Demand also is one of the world’s largest registrars, where it actively plays the domain game, leveraging “type in traffic” against AdSense for Domains and Yahoo’s competing product, as well as testing that traffic against its own content (which in itself is monetized through both AdSense and site specific brand campaigns). The domain business is extremely lucrative, in that it offers both subscription and advertising revenue, and operating costs are low. As Demand puts it in the S1: “Our Registrar complements our Content & Media service offering by providing us with a recurring base of subscription revenue, a valuable source of data regarding Internet users’ online interests, expanded third-party distribution opportunities and proprietary access to commercially valuable domain names that we selectively add to our owned and operated websites.”
I’m not going to wade into the debate over “content farms” here, mainly because I honestly find it a distraction. Demand has clearly found a strong and scaleable place in the search and content ecosystem. If journalists and publishers find it the model insulting, I suggest they create a better one. Demand’s content studio isn’t ever going to win a Pulitzer, nor, frankly, should it be asked to. But it works for me when I want to tie a tie. And that, times millions of uniques a day, is a real business.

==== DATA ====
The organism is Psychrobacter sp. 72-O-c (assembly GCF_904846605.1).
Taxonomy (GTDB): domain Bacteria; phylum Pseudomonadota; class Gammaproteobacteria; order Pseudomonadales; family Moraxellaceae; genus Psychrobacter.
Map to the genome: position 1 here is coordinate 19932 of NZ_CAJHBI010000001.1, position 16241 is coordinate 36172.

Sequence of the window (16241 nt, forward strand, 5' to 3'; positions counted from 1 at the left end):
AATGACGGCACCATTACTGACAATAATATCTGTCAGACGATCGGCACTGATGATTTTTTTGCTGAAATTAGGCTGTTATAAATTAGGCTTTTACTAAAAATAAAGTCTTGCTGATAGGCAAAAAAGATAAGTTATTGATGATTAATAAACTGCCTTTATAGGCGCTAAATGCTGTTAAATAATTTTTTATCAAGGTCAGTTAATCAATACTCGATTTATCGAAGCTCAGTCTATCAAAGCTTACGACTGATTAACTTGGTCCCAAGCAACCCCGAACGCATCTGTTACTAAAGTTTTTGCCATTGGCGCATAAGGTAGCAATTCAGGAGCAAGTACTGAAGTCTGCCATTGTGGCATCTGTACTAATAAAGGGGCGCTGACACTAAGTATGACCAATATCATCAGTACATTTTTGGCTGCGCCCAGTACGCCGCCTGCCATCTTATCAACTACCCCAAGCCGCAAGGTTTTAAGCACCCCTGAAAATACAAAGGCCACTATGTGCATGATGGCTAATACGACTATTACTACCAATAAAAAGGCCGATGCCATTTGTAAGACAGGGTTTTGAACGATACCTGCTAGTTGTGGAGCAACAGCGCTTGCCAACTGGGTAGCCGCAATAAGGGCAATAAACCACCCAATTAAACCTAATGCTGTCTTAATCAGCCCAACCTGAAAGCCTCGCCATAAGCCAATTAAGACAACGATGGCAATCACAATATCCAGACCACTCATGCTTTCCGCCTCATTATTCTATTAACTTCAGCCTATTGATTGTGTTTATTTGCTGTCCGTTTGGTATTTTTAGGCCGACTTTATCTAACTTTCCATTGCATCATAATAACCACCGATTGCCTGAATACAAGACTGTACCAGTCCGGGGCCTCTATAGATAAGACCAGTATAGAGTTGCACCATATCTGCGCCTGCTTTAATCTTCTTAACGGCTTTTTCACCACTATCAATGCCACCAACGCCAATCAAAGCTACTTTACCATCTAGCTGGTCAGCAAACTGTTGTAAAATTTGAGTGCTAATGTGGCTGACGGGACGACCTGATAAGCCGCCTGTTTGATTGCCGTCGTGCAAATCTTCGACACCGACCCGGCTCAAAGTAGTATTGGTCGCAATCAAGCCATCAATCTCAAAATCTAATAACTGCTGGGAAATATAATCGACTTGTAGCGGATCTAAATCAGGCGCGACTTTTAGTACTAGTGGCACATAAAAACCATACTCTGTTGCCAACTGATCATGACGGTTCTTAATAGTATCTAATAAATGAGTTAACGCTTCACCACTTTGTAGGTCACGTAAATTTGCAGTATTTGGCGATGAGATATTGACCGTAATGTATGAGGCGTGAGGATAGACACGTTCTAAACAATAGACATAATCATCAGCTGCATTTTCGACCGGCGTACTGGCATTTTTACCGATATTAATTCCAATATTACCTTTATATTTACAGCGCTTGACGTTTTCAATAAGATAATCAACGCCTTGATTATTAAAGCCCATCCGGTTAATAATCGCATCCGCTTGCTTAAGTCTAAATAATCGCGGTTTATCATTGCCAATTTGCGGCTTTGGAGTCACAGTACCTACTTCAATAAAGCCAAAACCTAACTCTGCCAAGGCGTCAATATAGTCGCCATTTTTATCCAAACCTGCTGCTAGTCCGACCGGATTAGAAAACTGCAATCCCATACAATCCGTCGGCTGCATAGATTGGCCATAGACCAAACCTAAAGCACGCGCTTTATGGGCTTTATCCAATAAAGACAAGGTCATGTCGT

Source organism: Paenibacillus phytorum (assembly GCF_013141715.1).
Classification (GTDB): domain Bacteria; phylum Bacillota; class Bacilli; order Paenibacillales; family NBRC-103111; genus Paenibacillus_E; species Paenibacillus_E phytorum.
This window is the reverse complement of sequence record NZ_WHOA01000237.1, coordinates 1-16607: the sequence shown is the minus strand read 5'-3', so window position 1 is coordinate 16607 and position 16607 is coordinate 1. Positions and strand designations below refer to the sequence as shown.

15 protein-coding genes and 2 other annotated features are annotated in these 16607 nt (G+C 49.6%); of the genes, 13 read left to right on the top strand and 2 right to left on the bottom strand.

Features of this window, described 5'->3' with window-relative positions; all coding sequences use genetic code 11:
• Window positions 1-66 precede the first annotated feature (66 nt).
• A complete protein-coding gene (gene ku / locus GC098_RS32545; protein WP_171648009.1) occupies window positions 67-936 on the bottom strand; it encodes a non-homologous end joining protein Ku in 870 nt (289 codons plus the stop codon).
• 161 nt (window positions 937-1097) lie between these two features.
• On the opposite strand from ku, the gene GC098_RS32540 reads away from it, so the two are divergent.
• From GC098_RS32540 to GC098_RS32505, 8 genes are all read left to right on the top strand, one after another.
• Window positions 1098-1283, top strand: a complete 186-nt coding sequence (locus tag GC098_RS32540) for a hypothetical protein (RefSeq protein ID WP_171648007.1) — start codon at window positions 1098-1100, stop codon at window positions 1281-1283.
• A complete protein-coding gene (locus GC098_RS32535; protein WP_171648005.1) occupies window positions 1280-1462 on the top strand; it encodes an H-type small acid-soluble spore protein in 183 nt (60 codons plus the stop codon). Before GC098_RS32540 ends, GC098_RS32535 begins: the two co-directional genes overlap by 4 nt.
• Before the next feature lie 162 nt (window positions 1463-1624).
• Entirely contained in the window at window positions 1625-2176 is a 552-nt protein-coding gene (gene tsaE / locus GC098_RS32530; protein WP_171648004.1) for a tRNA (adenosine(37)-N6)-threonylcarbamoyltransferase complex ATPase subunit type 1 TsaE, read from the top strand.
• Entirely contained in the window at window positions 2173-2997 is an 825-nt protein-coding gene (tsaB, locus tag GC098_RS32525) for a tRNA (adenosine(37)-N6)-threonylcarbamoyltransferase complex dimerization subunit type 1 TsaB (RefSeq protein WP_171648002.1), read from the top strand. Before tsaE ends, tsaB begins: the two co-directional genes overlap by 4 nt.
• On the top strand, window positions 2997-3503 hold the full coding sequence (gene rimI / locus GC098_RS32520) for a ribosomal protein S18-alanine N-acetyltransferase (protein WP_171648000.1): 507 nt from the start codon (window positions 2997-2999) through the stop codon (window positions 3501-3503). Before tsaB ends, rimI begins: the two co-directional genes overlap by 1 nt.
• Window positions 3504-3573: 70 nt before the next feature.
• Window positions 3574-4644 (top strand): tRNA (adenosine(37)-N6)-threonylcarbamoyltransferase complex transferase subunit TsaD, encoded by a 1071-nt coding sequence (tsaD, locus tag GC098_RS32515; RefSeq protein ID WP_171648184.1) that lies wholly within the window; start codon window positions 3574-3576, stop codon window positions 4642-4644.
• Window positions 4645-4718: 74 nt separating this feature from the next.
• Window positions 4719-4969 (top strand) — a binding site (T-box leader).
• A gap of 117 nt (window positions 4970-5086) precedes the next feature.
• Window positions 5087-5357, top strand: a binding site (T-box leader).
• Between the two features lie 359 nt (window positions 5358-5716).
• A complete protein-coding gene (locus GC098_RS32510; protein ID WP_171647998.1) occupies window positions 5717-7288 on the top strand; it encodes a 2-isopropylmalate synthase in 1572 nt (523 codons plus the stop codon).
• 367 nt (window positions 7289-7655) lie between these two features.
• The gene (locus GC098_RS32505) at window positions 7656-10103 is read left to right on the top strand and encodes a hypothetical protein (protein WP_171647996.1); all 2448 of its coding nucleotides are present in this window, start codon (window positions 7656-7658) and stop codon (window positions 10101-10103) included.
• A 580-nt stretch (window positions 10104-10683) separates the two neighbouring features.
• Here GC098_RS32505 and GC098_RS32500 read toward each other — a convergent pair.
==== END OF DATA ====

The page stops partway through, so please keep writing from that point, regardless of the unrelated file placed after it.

As most coverage has pointed out at length, Demand is not making money, at least not on a GAAP accounting basis, which of course is what matters at the bottom line. But the company is quick to point out that it is, in fact, making money on an “adjusted OIBIDA” basis, and a lot of it. From the S1: